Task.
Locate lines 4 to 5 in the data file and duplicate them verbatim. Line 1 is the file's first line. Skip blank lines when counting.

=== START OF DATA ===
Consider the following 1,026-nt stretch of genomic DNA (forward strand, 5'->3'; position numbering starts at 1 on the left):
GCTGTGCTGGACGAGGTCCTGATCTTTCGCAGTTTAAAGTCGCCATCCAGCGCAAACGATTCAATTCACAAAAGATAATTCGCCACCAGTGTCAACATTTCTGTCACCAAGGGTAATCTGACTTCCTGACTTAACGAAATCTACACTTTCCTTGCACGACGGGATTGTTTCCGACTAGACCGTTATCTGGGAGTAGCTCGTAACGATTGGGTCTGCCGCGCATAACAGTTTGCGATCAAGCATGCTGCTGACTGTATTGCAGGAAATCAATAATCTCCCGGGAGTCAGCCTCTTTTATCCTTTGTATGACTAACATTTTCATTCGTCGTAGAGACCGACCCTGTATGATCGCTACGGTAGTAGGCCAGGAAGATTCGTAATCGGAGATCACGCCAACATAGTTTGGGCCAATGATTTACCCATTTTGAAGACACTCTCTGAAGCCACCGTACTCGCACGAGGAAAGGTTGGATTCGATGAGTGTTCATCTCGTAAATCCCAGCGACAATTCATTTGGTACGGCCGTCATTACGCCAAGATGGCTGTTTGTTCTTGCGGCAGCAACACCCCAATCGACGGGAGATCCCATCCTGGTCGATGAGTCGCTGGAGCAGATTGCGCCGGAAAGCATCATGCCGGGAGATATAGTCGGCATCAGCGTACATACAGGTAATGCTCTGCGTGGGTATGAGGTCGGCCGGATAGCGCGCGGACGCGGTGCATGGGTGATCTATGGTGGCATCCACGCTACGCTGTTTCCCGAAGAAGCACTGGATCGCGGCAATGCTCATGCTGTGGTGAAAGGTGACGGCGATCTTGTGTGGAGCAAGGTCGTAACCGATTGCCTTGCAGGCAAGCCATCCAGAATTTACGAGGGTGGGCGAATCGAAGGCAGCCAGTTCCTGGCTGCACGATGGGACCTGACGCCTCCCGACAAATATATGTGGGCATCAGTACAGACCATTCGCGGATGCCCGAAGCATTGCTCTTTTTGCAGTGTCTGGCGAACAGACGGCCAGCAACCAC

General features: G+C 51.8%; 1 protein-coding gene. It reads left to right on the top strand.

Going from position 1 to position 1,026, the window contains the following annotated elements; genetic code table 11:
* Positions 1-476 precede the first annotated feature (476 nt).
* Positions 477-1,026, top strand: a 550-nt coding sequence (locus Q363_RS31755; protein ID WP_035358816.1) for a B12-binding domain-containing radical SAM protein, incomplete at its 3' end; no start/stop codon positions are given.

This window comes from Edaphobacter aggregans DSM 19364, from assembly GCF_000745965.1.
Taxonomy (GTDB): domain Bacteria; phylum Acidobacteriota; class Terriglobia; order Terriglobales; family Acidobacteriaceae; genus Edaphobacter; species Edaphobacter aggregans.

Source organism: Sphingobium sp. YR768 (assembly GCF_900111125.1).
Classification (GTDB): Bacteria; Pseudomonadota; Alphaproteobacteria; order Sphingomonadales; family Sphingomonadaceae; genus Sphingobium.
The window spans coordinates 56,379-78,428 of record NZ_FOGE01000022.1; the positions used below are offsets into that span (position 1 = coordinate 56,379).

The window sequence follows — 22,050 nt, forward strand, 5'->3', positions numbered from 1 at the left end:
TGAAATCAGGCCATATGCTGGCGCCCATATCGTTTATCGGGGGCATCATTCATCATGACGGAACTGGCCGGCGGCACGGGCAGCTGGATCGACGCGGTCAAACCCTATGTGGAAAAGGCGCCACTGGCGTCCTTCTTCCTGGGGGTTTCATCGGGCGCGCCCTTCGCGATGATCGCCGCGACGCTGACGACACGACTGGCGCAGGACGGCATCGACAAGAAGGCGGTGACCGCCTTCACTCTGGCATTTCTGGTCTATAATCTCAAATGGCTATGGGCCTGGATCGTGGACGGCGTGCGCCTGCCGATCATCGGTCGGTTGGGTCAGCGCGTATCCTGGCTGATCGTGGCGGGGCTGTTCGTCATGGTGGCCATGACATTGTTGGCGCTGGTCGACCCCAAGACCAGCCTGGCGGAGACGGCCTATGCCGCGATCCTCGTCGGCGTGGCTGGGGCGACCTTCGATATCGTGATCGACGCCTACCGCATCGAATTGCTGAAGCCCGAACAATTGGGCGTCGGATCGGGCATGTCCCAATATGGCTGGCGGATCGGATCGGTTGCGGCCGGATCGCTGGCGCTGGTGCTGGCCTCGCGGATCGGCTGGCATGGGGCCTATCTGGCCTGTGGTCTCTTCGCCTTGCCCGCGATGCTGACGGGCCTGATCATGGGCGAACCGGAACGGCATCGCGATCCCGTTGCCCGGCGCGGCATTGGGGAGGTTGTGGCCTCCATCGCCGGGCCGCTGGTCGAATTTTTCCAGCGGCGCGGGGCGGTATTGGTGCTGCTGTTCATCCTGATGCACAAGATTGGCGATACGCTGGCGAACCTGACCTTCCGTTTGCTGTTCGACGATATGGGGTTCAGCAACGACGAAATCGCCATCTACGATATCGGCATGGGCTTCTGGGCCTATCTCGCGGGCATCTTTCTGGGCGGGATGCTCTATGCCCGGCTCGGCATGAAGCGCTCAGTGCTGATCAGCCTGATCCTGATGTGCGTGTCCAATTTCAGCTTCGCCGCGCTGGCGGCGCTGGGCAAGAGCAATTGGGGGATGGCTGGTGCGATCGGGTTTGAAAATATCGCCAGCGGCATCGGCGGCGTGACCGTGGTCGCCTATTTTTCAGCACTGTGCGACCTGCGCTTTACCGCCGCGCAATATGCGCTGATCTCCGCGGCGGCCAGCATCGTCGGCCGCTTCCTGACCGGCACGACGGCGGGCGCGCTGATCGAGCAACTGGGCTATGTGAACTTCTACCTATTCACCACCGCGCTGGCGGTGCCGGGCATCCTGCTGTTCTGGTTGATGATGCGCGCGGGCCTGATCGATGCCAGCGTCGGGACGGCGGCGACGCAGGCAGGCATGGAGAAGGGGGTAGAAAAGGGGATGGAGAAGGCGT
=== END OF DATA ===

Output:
Going from position 1 to position 1,026, the window contains the following annotated elements; genetic code table 11:
* Positions 1-476 precede the first annotated feature (476 nt).